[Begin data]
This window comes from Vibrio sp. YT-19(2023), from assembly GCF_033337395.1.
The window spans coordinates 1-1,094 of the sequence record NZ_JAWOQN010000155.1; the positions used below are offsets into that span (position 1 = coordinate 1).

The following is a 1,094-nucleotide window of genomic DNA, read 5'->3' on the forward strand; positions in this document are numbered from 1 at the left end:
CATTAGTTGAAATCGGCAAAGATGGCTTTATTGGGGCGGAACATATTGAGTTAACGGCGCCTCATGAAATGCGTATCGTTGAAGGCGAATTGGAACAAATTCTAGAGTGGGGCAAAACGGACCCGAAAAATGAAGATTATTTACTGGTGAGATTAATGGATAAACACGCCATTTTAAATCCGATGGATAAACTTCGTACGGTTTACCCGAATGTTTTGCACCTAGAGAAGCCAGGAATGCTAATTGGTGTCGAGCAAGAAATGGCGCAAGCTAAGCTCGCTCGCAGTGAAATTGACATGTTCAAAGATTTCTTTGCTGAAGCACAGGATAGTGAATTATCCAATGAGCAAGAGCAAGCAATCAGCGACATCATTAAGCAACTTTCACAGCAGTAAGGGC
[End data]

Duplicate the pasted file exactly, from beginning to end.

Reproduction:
This window comes from Vibrio sp. YT-19(2023), from assembly GCF_033337395.1.
The window spans coordinates 1-1,094 of the sequence record NZ_JAWOQN010000155.1; the positions used below are offsets into that span (position 1 = coordinate 1).

The following is a 1,094-nucleotide window of genomic DNA, read 5'->3' on the forward strand; positions in this document are numbered from 1 at the left end:
CATTAGTTGAAATCGGCAAAGATGGCTTTATTGGGGCGGAACATATTGAGTTAACGGCGCCTCATGAAATGCGTATCGTTGAAGGCGAATTGGAACAAATTCTAGAGTGGGGCAAAACGGACCCGAAAAATGAAGATTATTTACTGGTGAGATTAATGGATAAACACGCCATTTTAAATCCGATGGATAAACTTCGTACGGTTTACCCGAATGTTTTGCACCTAGAGAAGCCAGGAATGCTAATTGGTGTCGAGCAAGAAATGGCGCAAGCTAAGCTCGCTCGCAGTGAAATTGACATGTTCAAAGATTTCTTTGCTGAAGCACAGGATAGTGAATTATCCAATGAGCAAGAGCAAGCAATCAGCGACATCATTAAGCAACTTTCACAGCAGTAAGGGC